How We Should Be Talking About Tyga and Men Who Prey on Underaged Girls

26 year old Tyga is currently involved in yet another controversy involving an underaged girl. And we need to talk about why this shouldn’t be a thing.

Speculation that Cali rapper, Tyga, and Kylie Jenner were dating began in 2014 when Kylie was still 16 years old. Tyga was 24 at the time. They are still together. And not only did he embark on a relationship in Jenner while she was still underaged (although they did not go public with their relationship until her 18th birthday last August) he did so under super shady circumstances. During Tyga’s relationship with Blacc Chyna, who is also the mother of his son, she and Kim Kardashian were friends. So if you’re following this, he left his then-fiancé to be with her friend’s underaged little sister. People like me have been throwing Tyga a well deserved side eye, while media outlets have normalized and romanticized Tyga and Kylie’s relationship.

In December, a celebrity news outlet published a story claiming that Tyga was romantically involved with an underaged girl via text. The report was framed as a cheating scandal between he and Kylie, with Molly O’Malia’s age used only as a detail to sensationalize the story. As a result of the way O’Malia was represented, she and her lawyer held a press conference where she disclosed that Tyga made initial contact with her on Instagram. She had thought that Tyga was interested in her music and was reaching out professionally as a fellow artist. O’Malia claimed that she felt uncomfortable, however, when Tyga asked her to Facetime multiple times and she ended the communication. Tyga has responded to these allegations by admitting that he reached out to O’Malia, but in a strictly professional context. I couldn’t help but wonder if perhaps this was about more than a poor display of personal ethics on Tyga’s part. Based on personal experience, the rapper’s behavior resembles a problematic trend where men target underaged girls knowing that they aren’t likely to encounter any repercussions or resistance from outsiders. It’s a situation that I, and too many others I know, have had to navigate.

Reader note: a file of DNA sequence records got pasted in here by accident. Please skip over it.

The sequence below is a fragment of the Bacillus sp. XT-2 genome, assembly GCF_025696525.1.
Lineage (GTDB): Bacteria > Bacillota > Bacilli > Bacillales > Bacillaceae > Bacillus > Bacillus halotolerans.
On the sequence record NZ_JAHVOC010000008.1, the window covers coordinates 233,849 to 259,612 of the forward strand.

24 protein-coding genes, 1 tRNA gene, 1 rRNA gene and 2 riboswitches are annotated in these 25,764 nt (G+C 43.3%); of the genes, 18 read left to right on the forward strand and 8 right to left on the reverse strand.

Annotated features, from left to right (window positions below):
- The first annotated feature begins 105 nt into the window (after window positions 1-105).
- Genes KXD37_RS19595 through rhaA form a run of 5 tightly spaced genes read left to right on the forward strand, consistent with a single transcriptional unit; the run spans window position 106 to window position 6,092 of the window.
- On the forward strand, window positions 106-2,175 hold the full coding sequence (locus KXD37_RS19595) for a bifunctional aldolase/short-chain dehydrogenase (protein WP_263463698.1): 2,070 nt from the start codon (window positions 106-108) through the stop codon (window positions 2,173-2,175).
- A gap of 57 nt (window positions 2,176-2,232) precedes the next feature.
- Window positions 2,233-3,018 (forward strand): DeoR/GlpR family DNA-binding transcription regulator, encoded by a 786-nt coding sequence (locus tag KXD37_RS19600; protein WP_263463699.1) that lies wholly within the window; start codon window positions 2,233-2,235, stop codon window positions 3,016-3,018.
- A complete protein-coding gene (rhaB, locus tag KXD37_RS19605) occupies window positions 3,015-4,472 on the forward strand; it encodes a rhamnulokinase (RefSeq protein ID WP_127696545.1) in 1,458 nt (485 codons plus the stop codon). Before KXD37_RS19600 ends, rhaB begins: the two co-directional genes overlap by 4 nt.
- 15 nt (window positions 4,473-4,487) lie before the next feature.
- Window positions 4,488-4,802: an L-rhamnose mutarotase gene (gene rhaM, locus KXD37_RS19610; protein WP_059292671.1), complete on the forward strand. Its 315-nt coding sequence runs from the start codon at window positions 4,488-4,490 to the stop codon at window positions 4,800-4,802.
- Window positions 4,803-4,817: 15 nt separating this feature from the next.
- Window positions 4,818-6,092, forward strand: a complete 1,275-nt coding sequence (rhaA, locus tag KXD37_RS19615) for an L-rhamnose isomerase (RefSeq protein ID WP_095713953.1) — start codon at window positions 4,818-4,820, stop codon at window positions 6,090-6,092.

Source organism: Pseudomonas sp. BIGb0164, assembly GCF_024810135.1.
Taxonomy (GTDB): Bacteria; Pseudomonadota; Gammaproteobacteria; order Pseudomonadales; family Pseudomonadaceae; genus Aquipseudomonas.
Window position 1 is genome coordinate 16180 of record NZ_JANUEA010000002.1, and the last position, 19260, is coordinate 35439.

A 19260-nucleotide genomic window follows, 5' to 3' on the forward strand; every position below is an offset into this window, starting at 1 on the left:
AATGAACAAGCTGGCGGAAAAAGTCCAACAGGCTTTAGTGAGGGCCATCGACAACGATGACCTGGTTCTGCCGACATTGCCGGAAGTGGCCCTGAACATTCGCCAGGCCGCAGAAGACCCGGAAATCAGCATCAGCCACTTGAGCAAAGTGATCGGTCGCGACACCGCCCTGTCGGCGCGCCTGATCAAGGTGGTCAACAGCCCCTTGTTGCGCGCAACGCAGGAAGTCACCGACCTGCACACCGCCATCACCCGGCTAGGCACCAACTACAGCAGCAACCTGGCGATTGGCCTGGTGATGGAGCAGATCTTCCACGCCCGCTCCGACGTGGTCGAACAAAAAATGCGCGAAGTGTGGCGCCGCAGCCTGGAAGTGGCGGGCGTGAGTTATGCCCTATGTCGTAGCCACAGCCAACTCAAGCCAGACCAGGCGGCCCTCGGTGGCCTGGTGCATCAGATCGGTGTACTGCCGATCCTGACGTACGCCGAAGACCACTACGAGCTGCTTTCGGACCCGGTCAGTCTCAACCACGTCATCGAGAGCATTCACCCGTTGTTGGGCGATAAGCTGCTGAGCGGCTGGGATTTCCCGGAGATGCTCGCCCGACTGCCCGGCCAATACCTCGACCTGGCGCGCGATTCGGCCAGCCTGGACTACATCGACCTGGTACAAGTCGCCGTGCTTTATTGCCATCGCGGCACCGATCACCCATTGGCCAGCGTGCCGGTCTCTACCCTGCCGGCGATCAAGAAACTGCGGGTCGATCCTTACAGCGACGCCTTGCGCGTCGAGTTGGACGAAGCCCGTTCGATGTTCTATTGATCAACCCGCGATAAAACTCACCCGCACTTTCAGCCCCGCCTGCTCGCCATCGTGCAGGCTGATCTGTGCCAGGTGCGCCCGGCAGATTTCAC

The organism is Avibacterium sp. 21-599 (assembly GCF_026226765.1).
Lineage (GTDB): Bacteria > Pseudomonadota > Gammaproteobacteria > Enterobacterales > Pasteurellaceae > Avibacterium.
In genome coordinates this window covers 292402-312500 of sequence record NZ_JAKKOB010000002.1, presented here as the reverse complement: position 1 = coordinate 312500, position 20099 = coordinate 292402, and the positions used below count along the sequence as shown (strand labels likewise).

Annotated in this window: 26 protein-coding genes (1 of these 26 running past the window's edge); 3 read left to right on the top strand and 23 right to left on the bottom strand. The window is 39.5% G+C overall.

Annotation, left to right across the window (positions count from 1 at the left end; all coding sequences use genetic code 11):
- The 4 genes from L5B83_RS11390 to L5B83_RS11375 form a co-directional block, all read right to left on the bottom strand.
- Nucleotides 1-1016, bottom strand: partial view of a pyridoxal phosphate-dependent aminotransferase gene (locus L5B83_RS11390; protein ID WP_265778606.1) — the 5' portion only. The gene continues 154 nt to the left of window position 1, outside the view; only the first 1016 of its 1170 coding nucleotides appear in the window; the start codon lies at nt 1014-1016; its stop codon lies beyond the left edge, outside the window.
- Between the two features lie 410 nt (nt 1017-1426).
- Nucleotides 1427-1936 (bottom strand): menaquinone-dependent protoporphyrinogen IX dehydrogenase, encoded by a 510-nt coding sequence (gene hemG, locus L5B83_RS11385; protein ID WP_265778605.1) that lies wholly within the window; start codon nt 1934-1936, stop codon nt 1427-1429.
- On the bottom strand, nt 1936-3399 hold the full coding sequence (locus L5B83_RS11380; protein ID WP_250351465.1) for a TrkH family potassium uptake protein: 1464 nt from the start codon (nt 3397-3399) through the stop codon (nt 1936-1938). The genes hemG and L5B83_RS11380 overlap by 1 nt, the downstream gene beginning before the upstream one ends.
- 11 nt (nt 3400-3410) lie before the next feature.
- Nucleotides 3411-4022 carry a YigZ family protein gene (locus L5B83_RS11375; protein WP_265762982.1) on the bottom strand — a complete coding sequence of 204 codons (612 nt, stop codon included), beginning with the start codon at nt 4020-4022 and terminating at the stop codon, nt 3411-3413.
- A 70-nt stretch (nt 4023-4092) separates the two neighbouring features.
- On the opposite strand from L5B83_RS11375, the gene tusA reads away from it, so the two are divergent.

It could be true that Tyga’s only mistake was opting out of a more professional means of soliciting music from O’Malia (i.e. via email or her management). It could be the case that at best, Tyga is immature: consistently engaging teenagers as if they are his peers. But at worst, he could be a certified creep who reaches out to underaged girls in ways that don’t seem immediately threatening but could serve as attempts to groom them. But what stands out to me is that our culture is more invested in victim blaming, shaming, and sensationalizing tired romance tropes than holding grown ass men accountable. I have my own extremely difficult, but nuanced understanding of teenaged consent – one that does not strip young people of their decision making ability when it comes to sex, but simultaneously acknowledges that adults seeking that consent are inappropriate, out of line, and often outside of the law. And for the record, I am not here to make any claims about Tyga’s intentions with O’Malia. But when media outlets and observers are more interested in poking holes in O’Malia’s account, like the fact that she claimed to be 17 instead of 14, or questioning if she actually ever felt uncomfortable with Tyga at all, we can’t count on him to be held accountable if he did have ill intentions.

Even in the absence of physical or verbal violence or inappropriateness, people have a right to feel uncomfortable and do something about it. While it’s never too early to learn how to set boundaries, 14 year old girls should not have to establish and enforce them with adult men. That is a story angle worth covering.

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Feministing's resident "sexpert", Sesali is a published writer and professional shit talker. She is a queer Black girl, fat girl, and trainer. She was the former Training Director at the United States Student Association and later a member of the Youth Organizing team at Planned Parenthood Federation of America. She received her bachelors in Women's and Gender Studies from Depaul University in 2012 and is currently pursuing a master's in Women's, Gender, and Sexuality studies at Georgia State University in Atlanta. A self identified "trap" feminist, and trained with a reproductive justice background, her interests include the intersections of feminism and: pop culture, youth culture, social media, hip hop, girlhood, sexuality, race, gender, and Beyonce. Sesali joined the team in 2010 as one of the winners of our So You Think You Can Blog contest.

is Feministing's resident sexpert and cynic.

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